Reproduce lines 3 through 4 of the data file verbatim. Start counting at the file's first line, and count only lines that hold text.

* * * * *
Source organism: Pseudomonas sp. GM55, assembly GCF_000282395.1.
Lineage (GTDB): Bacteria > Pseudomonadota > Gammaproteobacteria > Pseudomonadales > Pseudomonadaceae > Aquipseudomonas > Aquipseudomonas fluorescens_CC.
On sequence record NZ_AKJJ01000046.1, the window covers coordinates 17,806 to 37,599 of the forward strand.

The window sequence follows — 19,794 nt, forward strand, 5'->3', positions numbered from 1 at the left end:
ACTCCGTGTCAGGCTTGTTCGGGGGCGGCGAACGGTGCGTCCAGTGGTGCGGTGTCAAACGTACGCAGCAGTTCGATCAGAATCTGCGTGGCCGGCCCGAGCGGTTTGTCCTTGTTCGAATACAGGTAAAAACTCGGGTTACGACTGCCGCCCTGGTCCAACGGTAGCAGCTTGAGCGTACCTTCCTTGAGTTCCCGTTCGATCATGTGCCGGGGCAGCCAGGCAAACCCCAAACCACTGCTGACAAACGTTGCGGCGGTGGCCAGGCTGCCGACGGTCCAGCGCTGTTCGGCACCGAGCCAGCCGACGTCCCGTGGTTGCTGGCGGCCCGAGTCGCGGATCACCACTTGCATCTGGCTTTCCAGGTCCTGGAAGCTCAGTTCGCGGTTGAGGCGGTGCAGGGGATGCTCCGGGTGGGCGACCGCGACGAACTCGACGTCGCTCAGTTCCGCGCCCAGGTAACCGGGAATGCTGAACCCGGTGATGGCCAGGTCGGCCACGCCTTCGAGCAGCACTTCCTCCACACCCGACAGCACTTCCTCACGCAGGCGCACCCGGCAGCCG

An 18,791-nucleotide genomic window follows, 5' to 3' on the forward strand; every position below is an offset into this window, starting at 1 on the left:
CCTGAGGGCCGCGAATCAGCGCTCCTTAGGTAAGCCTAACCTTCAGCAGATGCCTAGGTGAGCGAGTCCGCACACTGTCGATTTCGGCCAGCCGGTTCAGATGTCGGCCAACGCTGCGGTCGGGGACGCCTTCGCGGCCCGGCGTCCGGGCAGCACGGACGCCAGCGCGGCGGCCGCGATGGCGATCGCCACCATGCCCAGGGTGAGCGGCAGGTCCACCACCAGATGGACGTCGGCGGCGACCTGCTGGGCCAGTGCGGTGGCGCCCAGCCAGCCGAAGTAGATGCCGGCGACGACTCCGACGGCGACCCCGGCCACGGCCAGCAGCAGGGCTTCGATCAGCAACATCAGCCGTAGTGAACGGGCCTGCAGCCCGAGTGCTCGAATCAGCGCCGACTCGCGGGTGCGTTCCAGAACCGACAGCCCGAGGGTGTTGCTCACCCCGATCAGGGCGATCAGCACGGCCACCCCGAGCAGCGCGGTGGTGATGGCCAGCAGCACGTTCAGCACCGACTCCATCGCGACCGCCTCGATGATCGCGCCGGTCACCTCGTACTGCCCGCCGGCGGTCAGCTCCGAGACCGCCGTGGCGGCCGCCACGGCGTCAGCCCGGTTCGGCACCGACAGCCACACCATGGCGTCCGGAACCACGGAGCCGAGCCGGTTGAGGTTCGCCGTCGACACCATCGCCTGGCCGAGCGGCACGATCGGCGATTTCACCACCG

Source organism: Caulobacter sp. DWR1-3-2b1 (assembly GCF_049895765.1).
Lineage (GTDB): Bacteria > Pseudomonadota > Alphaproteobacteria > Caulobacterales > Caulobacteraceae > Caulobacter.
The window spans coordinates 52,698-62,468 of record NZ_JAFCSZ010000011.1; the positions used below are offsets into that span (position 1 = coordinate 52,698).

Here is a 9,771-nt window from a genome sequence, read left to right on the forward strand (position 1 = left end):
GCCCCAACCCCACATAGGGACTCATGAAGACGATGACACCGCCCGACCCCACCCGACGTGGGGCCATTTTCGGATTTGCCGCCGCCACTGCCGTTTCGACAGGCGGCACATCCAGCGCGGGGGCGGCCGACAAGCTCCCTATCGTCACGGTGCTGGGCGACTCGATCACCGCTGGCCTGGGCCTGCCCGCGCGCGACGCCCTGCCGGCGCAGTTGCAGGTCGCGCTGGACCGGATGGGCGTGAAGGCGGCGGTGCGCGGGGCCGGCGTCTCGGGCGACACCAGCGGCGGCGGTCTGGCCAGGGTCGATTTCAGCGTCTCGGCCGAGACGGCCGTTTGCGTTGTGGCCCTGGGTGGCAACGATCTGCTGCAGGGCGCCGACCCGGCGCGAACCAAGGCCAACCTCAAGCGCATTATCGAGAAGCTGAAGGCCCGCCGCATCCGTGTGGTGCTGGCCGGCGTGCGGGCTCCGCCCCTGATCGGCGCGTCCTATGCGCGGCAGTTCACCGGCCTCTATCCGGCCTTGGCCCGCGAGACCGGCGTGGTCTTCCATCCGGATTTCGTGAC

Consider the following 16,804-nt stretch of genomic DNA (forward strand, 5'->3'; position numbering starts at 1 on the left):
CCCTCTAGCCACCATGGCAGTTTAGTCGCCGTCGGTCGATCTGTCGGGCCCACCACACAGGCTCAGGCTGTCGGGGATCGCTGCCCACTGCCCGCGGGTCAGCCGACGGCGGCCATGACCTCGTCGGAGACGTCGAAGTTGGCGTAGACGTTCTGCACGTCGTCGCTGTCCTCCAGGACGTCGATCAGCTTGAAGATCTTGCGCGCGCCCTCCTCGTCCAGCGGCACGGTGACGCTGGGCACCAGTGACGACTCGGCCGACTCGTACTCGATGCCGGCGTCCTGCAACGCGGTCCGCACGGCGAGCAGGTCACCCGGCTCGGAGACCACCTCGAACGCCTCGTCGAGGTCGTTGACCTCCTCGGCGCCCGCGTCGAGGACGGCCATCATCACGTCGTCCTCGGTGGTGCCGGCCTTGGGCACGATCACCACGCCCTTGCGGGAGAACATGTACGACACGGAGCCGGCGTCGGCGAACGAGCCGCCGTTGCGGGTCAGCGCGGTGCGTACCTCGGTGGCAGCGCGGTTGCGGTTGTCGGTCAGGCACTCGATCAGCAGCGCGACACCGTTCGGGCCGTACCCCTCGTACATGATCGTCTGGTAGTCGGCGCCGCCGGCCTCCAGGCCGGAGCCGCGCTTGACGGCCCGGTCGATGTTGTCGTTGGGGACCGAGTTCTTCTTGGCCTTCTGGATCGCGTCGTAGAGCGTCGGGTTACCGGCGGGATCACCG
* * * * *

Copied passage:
On sequence record NZ_AKJJ01000046.1, the window covers coordinates 17,806 to 37,599 of the forward strand.

The window sequence follows — 19,794 nt, forward strand, 5'->3', positions numbered from 1 at the left end: